NESHAN, The Iranian Graphic Design Magazine

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Neshan 44


Cover Designer: N/A ;A Quick Glance At The Sleeve Design Of Vinyl Records In Iran Ali Bakhtiari

Ali Bakhtiari

Industrial production of music has been developed as one of the most money making entertainment industries since the late 1950s, with the introduction of vinyl records into the market. Vinyl records were produced and consumed in Iran from 1958 to 1974, and in 1975, this industry became extinct due to the introduction of cassette tape technology. Like many other industries, the review of design history for this issue has been divided into two sections: large-scale folk graphic creations and professional graphic designing at a limited scale.
During the period of producing the 78-rpm records (1905–1959), package design was of minor importance in the promotion of these products and was limited to the label of vinyl records and analogous packages for the production and distribution companies. The production of high-circulation vinyl and the modern technology of printing and new marketing techniques all contributed to the visual variation of vinyl sleeves. Vinyl records were produced in three sizes of 7, 10, and 12 inches at speeds of 33 and 45 rpm.
In the iconography of the dominant structure for Iranian vinyl record sleeves, close-up portraits, or medium shots of the singer along with song information, the name of the singer, and the logo of the production company were the main pictorial elements of the covers. This representation system was perfectly constructed based on the cinematic representation system in its graphics products based on the star system, and the star would carry the industry’s social and economic development. The striking feature was the hierarchy of stars in production which can be divided into two local (vinyl records for towns, minority, or children), and national (pop and soundtracks’ stars) categories. This iconography on film’s soundtrack vinyl records was featured by presenting an image of the movie or a part of the film’s poster, alongside information about the songs and the name of the film. The singer’s image was occasionally used when he/she received more public attention compared to the movie stars. Most Iranian vinyl sleeves were designed and produced without the help of professional graphic designers, without signatures, using photographs in lithographic and printing houses. There were very limited covers with designs made by graphic designers. An interesting feature of these covers was Naive and Kitsch typography for song titles and singers’ names.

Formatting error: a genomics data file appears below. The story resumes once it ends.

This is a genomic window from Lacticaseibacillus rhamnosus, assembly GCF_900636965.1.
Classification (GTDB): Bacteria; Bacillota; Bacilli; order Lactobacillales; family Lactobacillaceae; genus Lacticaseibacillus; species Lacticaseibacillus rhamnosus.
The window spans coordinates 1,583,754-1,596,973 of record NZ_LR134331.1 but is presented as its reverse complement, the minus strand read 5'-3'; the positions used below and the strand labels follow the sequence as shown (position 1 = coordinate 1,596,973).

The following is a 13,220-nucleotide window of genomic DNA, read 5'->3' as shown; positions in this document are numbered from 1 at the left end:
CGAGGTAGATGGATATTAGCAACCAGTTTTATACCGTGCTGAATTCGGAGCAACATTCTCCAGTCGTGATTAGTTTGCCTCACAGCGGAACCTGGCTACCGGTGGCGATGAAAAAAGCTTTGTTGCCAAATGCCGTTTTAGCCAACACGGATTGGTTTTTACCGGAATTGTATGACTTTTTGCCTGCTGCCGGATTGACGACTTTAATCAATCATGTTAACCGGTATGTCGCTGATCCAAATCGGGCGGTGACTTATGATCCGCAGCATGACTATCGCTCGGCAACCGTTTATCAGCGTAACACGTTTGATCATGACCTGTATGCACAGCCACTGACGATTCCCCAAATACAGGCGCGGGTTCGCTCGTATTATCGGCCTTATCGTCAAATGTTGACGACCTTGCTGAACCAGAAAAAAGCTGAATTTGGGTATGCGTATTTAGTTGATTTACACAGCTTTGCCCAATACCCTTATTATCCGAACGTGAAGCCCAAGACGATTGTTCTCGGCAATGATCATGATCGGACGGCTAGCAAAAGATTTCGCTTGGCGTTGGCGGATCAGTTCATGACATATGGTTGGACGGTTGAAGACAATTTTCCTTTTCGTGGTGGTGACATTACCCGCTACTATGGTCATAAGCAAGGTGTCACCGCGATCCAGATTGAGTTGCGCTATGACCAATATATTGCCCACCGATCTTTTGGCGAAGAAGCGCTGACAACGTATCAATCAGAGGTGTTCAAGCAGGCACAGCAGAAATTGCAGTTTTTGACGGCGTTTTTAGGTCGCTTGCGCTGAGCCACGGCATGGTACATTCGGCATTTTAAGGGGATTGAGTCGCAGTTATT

The first 7-inch and 12-inch Iranian vinyl records were recorded in Iran by the «Ahang Company» (later renamed «Ahang Rooz») and were duplicated in Germany. The 7-inch collection had a uniform sleeve background with linear patterns of white musical instruments on the blue background and two dynamic frames on both sides of the package in order to add the singers’ image and song information. Of course, there were some designs from Mohammad Bahrami for the sleeves. In the 1960s, «Ahang Rooz» began firstly with a simple two-color uniform with a single colored cover and a black and white singer’s portrait in the middle. Gradually, this cover was removed and the images of the singers were printed in different places with four colors on the sleeve. In the late 1950s, Philips and ABC companies also provided a number of Persian vinyl records that were distinguished for their design quality (both companies produced and printed products from outside Iran) from products designed in Iran.
Another important company in the late 1950s was the «Royal Company». They proposed the design method for their sleeve image, which had set a new standard for vinyl cover designs for almost two decades. Royal vinyl records, except for a few samples, have been designed and produced based on the location of the singer’s portrait at the center of the cover. Royal has always continued this way without any graphic or design complexity.